I have been traveling to Laos often over the past decade and have longed to visit the South for it’s many attractions such as the UNESCO heritage site Wat Phou, the Bolaven Plateau with it’s abundance of stunning waterfalls and superb coffee plantations and the 4000 Islands area of the Mekong River. I finally made this trip recently and was really wowed by the area. .Part 1 of the journey starts along the mighty Mekong River, based in the charming village of Champasak, just up the river from the Wat Phou heritage site. Part 2 is the Bolaven plateau with it’s cooler temperatures, hot coffee and abundance of waterfalls . I will cover that in my next blog. Ran out of time to see perhaps the most popular attraction of all in the area, the 4000 Islands. Saving that one for next time.
We flew into the bustling main city of the area, Pakse, nestled on the banks of the Mekong River. From there it was a quick van ride along the river to our accommodation in the sleepy little town of Champasak. The Mekong is very wide and impressive here. As in all the other parts of the country I have been, the people are friendly and helpful, Laos most valuable resource.
Wat Phou is an ancient Hindu temple site believed to date all the way back to the 5th century. It is about 10 kilometres from Champasak, built on the Mekong River plain and on up into the sacred mountain. At the peak of the Khmer dynasty about a thousand years ago, Wat Phou was connected by road to Ankor Wat in Cambodia, some 400 kilometres away. Having been to Ankor Wat, it is hard not to make some comparisons between the two. While the Ankor Wat ruins are much more vast and spectacular, the setting of Wat Phou is a winner with the mountainous backdrop. Also, Wat Phou has a tiny fraction of the visitors of Ankor Wat, making for a more relaxed, carefree experience.
Like Ankor Wat, there are a couple of large, man made reservoirs in front which lead to the building structures, built in Hindu style over 1000 years ago. It you keep exploring upwards you arrive at the small temple on top and can even drink from the sacred spring pouring from the rock face at the back of the temple. All and all, really enjoyed the Wat Phou experience.
|reservoir with sacred mount on the horizon|
|Buddha in small temple|
|Serene Mekong riverside|
|Delicious rice dish, nam khou|
Other than Wat Phou, Champasak is a great place to unwind, I could not get enough of the sublime Mekong views. Ventured around town by bicycle a few times and though not many options found some great food and drink. Had a funny incident with the bicycles which will give you an idea of how ‘small town’ this place is. One night ventured out to riverside restaurant for dinner and Beer Lao. Parked the bikes that we borrowed from our guesthouse basically inside the place as there was plenty of room. I asked the staff and they said no need to lock up. By home time the place was doing a good business with more folks and bicycles. Saddled up and headed home. One of the bikes had a headlight which I hadn’t noticed before but was thankful for, as there are scant few streetlights. A day or 2 later went on another afternoon venture that went the whole length of town and on the way back home stopped at favourite eating spot Homemade. We parked the bikes and were just chatting with the owner going inside when two Lao guys rode up on bicycles in a bit of hurry. I recognized them as staff from the restaurant the other night. They started speaking mostly in Lao, pointing at the bicycles. Luckily the owner was there to translate. Apparently we had taken the wrong two bicycles home the other night! I guess these guys knew in such a small place they just had to bide their time until they saw us/bicycles again and they would spring into action and straighten things out. They had ridden our original bikes there so it was quick and painless to swap back the bikes. Never had anything like that happen before!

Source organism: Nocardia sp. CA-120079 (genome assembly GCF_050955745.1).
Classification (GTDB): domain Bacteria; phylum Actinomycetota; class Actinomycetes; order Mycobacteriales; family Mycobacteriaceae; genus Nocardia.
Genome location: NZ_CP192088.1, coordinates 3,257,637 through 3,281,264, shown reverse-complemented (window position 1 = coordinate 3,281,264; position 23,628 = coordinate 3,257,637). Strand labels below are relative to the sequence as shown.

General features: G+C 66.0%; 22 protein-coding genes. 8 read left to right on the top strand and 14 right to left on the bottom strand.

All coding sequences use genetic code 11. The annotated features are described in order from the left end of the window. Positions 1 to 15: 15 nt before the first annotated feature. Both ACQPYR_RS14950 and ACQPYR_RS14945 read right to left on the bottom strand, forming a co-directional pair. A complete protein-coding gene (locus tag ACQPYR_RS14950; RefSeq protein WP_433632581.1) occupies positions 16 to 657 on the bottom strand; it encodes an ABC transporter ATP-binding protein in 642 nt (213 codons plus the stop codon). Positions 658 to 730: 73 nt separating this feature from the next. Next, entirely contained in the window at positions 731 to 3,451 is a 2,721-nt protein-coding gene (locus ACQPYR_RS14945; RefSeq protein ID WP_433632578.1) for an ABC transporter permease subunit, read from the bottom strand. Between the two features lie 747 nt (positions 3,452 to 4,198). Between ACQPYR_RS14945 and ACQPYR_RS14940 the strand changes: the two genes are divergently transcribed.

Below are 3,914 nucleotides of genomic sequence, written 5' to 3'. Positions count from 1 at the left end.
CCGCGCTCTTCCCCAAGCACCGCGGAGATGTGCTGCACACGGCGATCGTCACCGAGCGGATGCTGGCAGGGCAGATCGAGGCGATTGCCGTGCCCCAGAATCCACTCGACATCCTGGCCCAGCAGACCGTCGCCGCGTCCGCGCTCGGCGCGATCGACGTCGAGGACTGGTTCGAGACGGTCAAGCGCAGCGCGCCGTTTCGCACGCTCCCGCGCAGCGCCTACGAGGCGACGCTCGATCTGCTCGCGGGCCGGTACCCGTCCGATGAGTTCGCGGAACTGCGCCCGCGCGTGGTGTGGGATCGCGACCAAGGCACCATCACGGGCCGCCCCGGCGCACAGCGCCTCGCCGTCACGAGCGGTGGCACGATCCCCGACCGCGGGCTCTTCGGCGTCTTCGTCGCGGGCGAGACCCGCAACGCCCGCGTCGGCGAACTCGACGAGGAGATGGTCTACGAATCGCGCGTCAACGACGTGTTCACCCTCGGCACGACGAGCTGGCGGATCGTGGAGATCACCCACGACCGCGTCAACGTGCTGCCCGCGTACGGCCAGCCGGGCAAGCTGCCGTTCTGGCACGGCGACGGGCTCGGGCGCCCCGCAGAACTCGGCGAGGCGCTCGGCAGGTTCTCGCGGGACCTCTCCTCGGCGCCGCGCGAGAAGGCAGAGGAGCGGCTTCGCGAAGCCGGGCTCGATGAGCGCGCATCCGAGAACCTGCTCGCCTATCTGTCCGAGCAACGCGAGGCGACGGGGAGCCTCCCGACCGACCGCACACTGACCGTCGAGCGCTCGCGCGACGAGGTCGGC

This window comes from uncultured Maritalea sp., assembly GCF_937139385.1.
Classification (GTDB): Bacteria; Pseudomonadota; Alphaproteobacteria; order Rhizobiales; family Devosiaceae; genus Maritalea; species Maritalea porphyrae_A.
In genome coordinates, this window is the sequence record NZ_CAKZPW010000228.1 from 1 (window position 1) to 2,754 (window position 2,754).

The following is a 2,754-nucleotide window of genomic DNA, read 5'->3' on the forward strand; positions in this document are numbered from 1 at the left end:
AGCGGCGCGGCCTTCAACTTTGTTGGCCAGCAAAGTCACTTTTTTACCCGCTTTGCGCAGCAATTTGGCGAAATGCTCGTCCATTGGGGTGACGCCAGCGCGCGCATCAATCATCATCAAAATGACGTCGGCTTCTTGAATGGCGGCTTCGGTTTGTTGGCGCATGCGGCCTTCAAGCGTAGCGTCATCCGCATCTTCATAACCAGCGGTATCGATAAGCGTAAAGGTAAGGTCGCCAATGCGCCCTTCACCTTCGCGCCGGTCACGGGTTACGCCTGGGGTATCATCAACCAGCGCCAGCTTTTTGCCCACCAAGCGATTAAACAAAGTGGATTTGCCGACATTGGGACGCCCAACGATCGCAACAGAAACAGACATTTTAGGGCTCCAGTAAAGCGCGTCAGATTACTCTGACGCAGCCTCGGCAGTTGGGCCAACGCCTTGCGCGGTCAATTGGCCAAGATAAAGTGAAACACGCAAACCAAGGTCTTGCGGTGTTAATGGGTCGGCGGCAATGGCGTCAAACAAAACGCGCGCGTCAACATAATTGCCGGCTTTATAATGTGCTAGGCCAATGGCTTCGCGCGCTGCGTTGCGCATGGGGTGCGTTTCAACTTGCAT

There you have it, Champasak is a great place to unwind Lao style in a beautiful setting with easy access the impressive Wat Phou temple site to get an idea of the ancient history of this lovely region of the world.
For more Wat Phou photos click here.
Nakone Guesthouse- probably the best place to stay, The hosts name is One and she does it all, quite helpful. Food is good in lovely riverside restaurant setting, though a bit pricey. Try get room with Mekong view. A few bicycles available for guest use. Price $32 nightly direct booking. Conveniently located in town .
Homemade- Don’t let the rough concrete floor put you off. The excellent food, friendly host and laid back atmosphere more than make up for this. Had a couple of great meals there. Must try the Mekong fish and the nam khou rice. Drinks are good as well and very affordable.
When to go:
Went is mid-November and weather was fantastic. Warm to hot in the daytime and cooling off at night.
Wat Phou – Entrance fee is 50,000 kip per person, includes museum and buggy ride to/from the building site. It is about 10 kms from Champasak, cycling there is fine if weather is not too intense.
Tourism Office- Be sure to pop in for a visit here soon after you arrive. The guy there was a wealth of information about the sights, transport, etc. He mentioned that at high season there are a lot of boats going between Pakse and Champasak and the rate sounded quite affordable, around 70,000 k per person. The boats can be caught right in front of the tourism office.
|Sun setting on Pakse|